He would finally make it to bed sometime before dawn. She would feel him get in beside her and turn sleepily towards him so he could hold her. She need not have bothered. He would have held her anyways. She was his anchor afterall, the one thing that held him down. 

It would take some time but soon enough, the kissing would begin and then the clothes would come off and the dance would start Her eyes would be wide open by then and even though the room was still dark, she would look into those tortured eyes and long to erase the fears they reflected.

He went limp before either of them had a chance to get the release they sought. She closed her eyes and waited, shutting them so he wouldn't search for answers that she didn't have. She held on fast to him with her thighs, letting him breathe and come back to her in his own time.

"I don't think I have it anymore." He said to her.

"Hmmmm..." She answered.

"It has been more than 2 years since I last painted anything worthwhile."

"Yes." She answered

"It isn't like I lack inspiration. I am inspired all the damn time. But what is in my head never comes out right on the canvas. I feel like a failure, like a one-hit star, like this was all a mistake. This moving to New York to pursue my dream. This adventure that haS slowly become a living nightmare. I have lost it, Alero. I think we should just go home to Baltimore and start afresh."

"Hmmmm..." She responded.

"Are you even listening to me?" He asked the woman underneath him.

Her eyes were still closed and she shifted slightly to bear his weight better. The movement sent a jolt down his spine and he found that he was suddenly ready again. The dance continued from where they left off. Only then did she open her eyes and let him know it was okay to drown his fears in her.

When it was over and their heart rates had calmed, she began to speak.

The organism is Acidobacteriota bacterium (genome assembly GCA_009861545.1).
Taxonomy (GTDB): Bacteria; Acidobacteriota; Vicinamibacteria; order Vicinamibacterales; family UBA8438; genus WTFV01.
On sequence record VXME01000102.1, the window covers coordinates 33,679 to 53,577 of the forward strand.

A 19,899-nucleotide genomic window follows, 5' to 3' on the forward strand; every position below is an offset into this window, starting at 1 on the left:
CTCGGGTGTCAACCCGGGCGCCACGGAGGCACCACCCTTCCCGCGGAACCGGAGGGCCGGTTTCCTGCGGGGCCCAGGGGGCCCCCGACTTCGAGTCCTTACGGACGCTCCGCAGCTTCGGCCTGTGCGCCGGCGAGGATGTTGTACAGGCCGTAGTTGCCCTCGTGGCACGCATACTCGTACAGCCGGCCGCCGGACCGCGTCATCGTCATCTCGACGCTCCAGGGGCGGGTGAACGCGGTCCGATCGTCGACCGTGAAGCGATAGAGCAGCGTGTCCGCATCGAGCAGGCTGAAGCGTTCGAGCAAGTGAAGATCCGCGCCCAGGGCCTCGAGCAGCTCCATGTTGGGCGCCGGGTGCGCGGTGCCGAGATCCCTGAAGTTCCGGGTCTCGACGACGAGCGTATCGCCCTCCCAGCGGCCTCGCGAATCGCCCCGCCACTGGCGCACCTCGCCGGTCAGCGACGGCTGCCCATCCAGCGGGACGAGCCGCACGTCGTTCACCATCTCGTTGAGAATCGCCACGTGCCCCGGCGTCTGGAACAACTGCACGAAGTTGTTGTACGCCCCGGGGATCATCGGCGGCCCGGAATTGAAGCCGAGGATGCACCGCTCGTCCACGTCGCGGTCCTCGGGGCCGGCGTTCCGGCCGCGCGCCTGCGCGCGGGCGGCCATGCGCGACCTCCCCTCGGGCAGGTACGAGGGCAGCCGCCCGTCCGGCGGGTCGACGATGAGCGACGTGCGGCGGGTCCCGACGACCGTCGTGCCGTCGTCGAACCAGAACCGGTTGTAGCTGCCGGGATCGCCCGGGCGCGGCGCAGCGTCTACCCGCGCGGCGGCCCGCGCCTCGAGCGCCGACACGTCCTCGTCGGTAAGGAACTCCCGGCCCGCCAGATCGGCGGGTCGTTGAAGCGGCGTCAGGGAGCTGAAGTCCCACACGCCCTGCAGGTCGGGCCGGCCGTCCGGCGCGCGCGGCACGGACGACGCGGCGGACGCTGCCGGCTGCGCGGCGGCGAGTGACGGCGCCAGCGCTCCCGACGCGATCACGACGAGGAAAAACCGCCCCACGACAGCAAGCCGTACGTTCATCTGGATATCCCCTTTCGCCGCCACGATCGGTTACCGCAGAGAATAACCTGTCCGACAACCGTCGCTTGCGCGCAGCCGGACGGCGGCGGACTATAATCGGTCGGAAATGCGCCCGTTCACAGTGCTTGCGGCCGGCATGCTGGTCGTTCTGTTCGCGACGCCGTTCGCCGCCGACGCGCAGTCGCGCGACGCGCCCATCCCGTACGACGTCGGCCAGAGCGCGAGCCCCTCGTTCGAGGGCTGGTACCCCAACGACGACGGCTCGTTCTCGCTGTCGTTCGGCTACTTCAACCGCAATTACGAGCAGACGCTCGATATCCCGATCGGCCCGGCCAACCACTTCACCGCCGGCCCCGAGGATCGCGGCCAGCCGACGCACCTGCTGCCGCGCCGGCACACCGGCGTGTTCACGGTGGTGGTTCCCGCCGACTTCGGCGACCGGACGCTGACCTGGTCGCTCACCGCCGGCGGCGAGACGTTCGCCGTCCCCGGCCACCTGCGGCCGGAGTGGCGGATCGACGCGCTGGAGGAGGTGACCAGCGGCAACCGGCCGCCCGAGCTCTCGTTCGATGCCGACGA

"Have you ever thought that making art is a lot like making love? Sometimes it is slow and sometimes it is fast. Sometimes, it is nothing - a mere reaction to pent-up hormones, and sometimes it is everything - the only way to show how much you love something. At the end of both processes, there is always a release. It is why a lot of people have sex. For the release. For the end. They look forward to the end of a thing and so they forget the right way to begin. So there are rapes, faked orgasms, unsatisfied parties and so on."

"You paint like most people make love. Y
ou paint for an end and so you do not know where to begin.  You keep looking forward to the painting that you forget that there is a certain beauty to the process, to the foreplay. Maybe you need to start looking at blank canvases as beginnings and stop seeing them as the paintings you want them to end up as. But what do I know, I am only a girl who hasn't orgasmed in months now."

She kissed him then and went to make ready. She had rounds of the children's ward today. She liked children a lot- they were in no hurry for endings.

When she got back that evening, he would meet her at the door with paint in his hair and a brush in his hand. He would lead her up the stairs and watch as she clapped excitedly over the three paintings he had completed in that one day. Even when she kissed and said "I have never seen anything more perfect," he would only be thinking about beginnings and the many blank canvases that were waiting on him.

Even when he would get his first reviews in the art section of the New York Times.
Even when one of the three paintings would fetch them more money than they could dream of. Even when she would tell him she was pregnant and other fathers-to-be would have been ready to paint a clear picture on the blank canvas of their minds of what their child would look like.